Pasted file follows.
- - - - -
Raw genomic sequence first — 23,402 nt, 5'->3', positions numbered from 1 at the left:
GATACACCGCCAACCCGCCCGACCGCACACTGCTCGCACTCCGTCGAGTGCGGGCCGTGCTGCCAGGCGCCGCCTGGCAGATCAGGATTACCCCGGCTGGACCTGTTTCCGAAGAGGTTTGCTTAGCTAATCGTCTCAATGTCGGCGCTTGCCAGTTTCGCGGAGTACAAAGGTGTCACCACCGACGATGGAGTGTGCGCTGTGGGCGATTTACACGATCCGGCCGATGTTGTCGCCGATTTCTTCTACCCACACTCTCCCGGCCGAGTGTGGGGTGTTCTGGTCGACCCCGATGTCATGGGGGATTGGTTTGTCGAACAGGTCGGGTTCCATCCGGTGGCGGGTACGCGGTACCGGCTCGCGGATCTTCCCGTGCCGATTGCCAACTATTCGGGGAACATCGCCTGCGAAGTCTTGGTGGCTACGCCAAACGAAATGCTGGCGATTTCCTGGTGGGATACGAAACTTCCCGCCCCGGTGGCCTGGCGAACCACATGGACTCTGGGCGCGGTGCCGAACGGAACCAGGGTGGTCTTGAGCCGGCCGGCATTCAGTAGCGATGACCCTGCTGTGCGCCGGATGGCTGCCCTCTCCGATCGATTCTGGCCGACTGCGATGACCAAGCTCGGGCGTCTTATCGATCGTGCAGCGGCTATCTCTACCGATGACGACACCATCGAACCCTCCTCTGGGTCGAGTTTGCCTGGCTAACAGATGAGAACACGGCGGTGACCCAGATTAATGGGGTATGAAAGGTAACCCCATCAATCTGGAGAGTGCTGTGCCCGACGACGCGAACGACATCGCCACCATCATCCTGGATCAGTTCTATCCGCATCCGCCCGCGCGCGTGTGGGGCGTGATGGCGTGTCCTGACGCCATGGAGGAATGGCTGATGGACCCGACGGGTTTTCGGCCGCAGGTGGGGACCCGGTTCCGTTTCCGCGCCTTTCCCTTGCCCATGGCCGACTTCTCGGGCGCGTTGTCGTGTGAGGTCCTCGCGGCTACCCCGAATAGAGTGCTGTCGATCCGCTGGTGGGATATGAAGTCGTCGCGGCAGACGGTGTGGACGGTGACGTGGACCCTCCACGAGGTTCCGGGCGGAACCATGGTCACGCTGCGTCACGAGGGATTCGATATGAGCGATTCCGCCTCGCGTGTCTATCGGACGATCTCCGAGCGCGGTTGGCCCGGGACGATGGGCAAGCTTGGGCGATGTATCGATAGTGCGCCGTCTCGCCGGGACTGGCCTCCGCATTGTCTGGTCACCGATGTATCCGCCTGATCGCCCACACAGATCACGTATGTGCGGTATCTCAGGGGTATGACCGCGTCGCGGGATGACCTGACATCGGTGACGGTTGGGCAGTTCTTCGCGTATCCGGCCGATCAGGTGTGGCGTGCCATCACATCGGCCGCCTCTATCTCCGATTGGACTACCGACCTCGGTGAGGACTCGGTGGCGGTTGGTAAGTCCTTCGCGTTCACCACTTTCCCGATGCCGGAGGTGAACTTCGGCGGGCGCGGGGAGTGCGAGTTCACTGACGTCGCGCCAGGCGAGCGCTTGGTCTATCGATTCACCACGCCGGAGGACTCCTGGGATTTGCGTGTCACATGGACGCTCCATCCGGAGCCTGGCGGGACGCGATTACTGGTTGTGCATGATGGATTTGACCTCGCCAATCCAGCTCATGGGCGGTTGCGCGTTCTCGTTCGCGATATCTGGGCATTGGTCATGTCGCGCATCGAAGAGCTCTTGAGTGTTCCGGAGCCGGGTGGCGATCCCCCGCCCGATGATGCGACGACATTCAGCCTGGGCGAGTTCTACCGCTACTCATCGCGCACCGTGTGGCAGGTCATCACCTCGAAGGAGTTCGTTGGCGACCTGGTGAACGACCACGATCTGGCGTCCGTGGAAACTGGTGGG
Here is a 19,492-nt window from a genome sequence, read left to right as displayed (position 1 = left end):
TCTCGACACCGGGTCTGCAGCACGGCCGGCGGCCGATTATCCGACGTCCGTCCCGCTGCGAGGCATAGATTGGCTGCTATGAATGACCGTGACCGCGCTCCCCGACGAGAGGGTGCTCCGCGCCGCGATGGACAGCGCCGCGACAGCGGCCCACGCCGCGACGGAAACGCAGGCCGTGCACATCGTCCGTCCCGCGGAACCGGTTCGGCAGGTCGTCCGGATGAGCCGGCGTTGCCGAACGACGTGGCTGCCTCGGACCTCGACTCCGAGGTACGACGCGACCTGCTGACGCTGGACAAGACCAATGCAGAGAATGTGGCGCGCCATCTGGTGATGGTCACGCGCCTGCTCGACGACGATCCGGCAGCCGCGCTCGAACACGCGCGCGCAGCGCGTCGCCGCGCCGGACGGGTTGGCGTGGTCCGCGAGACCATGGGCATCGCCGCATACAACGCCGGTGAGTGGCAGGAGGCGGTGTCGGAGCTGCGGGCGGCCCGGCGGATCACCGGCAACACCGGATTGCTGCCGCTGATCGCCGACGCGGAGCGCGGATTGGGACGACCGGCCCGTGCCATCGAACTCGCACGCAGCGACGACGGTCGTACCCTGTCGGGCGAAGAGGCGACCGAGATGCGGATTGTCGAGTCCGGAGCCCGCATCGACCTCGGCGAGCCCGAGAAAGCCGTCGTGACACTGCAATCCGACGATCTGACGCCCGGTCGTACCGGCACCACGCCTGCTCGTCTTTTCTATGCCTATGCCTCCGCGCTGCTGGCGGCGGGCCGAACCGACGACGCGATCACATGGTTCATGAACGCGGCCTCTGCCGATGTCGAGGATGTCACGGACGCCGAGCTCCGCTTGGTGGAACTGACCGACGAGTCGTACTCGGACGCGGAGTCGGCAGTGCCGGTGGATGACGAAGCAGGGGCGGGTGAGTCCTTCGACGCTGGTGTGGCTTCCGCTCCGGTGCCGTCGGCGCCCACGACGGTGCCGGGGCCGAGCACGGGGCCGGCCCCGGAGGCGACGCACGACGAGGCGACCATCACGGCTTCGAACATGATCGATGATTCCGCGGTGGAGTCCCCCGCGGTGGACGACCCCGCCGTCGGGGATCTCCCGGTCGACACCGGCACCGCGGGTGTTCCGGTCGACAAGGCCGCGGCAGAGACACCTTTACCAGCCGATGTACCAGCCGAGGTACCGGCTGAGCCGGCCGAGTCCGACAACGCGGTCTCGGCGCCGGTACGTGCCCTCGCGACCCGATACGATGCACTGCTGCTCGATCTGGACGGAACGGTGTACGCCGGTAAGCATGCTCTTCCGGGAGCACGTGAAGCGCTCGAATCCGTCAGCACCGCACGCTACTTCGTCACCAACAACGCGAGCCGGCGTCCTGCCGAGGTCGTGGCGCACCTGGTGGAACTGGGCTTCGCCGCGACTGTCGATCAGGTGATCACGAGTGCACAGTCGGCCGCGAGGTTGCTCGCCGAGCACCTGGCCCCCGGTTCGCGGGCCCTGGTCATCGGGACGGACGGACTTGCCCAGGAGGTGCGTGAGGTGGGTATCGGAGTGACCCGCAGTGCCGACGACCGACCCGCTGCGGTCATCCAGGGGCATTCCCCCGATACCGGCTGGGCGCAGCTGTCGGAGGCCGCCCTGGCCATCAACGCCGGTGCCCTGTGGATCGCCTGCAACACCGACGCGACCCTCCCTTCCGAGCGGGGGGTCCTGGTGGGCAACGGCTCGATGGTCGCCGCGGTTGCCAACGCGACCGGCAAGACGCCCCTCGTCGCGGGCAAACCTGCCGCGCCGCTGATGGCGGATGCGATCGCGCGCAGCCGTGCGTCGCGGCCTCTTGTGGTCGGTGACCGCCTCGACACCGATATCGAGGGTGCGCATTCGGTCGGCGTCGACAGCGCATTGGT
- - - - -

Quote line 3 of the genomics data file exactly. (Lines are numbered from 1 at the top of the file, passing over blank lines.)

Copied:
Here is a 19,492-nt window from a genome sequence, read left to right as displayed (position 1 = left end):